I am at the Tumi store politely listening to a salesman list features of various messenger bags and briefcases.
Several bags are too bulky for my tastes. Others look like “old man briefcases.” Some look like purses.
One of the messenger bags has most of the features that I want. The salesman tells me it’s $500. I quickly leave the store.
My search for a professional laptop bag is in its fourth hour and I feel ridiculous. My previous bags from Tumi and Kenneth Cole are worn and ratty from years of abuse, but everything nice is out of my price range. I finally turn to Amazon.
I troll the Amazon app for messenger bags and find many options for suspiciously cheap prices. After too many comparisons and much handwringing, I finally choose a bag from a respectable-sounding brand that I have never heard of. My journey through this rabbit hole is finally over.
Or so I think.
Out of boredom, I research the bag brand after my purchase and quickly realize that the company doesn’t exist outside of Amazon. A Google search reveals that the company name is copyrighted by a Chinese woman, but there is virtually no other information about the ‘brand.’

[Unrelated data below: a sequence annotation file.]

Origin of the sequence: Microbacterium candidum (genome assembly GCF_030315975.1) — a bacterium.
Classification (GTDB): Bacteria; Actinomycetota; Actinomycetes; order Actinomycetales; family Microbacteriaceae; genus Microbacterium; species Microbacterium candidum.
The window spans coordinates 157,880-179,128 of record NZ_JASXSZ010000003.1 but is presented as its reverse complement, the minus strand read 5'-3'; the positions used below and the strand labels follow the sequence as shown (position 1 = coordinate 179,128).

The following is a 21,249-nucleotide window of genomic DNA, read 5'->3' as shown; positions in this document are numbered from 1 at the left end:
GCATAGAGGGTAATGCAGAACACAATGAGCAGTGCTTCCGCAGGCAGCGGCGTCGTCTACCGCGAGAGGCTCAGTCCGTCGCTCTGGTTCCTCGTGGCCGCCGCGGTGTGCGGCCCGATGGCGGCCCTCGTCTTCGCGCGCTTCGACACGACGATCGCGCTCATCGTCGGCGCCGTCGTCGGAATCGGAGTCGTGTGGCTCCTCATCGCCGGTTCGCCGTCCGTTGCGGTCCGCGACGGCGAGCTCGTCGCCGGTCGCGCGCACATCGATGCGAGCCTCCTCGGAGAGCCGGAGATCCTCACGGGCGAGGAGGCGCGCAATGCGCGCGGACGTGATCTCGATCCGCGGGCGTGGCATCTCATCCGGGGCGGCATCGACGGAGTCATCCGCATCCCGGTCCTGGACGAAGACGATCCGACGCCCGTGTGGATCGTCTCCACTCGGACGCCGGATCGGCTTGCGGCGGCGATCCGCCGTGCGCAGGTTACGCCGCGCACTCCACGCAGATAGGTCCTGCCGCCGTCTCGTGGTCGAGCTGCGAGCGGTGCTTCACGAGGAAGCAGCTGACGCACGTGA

Most of the “American” designer brands are made in Asia anyway, so my bag’s origins don’t matter, right?
The bag arrives from Amazon a few days later and it looks great. I pack my laptop in the new messenger bag, relieved that I can now ditch my well-worn laptop bags and briefcases.
I leave the apartment to take my new bag on its first coffeeshop trip, but notice a huge brown patch on my white shorts as I exit the building — apparently the leather isn’t sealed, allowing the bag dye to rub off on my clothes.
I then spend a few hours searching Arlington County for leather sealant and eventually find myself at another mall. After looking for a yet another new bag at several stores, I feel defeated. Why is this so difficult? Am I being cheap? Do all of the other guys at school spend $500 on their laptop bags? Who cares about a laptop bag anyway? I am surely overthinking this.
I decide to return to my cheap pleather bag and start to leave the suburban mall. Macy’s is on the way out, so I wander to the luggage section for one futile (half-assed) last attempt to find something suitable.
I enter the luggage section and immediately see a huge display case — all Kenneth Cole leather laptop bags 50% off.
The nice cashier gives me her store discount as well. The final cost of a new Kenneth Cole bag is the same as the crappy bag that I found on Amazon.
The no-name bag is now on its way back to the manufacturer.
P.S. — of course the bag that I ended up buying turned out to be on Amazon afterall. It’s not expensive as far as messenger bags go, but a little rich for a student budget.